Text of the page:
Going to extremes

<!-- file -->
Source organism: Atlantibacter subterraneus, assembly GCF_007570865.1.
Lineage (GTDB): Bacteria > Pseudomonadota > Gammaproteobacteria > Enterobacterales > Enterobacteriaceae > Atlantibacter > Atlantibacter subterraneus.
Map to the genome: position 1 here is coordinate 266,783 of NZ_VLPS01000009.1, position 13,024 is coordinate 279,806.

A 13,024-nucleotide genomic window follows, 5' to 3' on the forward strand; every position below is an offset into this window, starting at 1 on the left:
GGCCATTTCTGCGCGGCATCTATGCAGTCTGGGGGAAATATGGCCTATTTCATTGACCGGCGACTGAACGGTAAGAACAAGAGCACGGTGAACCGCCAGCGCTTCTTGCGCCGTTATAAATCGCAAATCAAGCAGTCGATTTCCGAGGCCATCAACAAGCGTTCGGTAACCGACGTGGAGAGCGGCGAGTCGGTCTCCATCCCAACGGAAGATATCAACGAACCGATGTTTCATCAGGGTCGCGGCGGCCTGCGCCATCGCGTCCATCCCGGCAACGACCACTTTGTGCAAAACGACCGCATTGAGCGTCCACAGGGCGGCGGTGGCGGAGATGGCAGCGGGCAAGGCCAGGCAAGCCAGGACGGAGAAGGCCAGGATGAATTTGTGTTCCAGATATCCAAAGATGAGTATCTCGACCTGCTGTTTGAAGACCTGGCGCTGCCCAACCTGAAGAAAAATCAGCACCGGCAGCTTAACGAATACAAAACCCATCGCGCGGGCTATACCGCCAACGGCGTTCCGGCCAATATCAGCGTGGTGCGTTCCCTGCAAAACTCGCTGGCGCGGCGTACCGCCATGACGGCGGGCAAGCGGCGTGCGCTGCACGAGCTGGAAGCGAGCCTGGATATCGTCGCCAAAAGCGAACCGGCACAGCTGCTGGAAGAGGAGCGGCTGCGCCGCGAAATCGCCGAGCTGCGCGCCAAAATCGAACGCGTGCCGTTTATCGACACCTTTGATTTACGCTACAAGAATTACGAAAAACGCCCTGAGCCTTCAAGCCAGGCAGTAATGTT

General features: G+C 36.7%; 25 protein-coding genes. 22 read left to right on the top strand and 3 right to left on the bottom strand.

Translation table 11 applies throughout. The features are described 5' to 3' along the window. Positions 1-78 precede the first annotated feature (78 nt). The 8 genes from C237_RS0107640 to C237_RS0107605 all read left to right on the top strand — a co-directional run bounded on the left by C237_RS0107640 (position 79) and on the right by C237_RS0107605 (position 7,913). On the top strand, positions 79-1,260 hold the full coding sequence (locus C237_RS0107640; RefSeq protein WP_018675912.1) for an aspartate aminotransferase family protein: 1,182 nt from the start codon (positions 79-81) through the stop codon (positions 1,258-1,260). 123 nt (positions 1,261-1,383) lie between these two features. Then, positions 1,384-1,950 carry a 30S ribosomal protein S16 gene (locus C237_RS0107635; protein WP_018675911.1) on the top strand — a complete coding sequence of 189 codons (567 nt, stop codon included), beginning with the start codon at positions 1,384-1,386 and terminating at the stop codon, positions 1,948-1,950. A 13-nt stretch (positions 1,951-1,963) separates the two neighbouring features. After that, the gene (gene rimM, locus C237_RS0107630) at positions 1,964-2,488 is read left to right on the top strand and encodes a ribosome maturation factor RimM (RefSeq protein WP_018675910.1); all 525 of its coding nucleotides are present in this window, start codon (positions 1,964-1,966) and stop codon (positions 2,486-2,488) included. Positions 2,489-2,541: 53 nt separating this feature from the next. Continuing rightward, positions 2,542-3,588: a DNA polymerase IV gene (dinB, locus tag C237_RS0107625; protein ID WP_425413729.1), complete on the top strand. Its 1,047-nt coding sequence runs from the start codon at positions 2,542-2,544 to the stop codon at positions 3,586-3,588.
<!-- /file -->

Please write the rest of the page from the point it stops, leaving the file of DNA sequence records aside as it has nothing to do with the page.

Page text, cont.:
New research by Berkeley engineers may soon make it more practical to use battery-powered vehicles and devices in extreme temperatures, such as icy-cold winters in Minnesota or stifling-hot summers in Death Valley. Led by Chris Dames, professor of mechanical engineering, the researchers developed a thermal regulator that can improve the performance of lithium-ion batteries outside of what’s now considered to be the optimal window — typically 20 to 40 degrees Celsius. Their system uses nickel and titanium alloy wires, attached to the lithium-ion battery pack, that soften below 35 degrees Celsius but stiffen and contract above 35 degrees Celsius. At higher temperatures, the stiffened wires pull the batteries tightly into contact with a heat sink designed to cool the batteries down. At cooler temperatures, the softened wires allow the battery pack to lift away from the heat sink with the help of compressed springs; the resulting air gap provides insulation that keeps the batteries warm by slowing the dissipation of waste heat. Testing showed that at minus 20 degrees Celsius, the regulator increased the battery temperature to 20 degrees Celsius just by retaining the battery’s self-generated heat. At 45 degrees Celsius, the regulator kept the batteries from overheating by limiting the temperature rise to about 6 degrees through constant heat dissipation.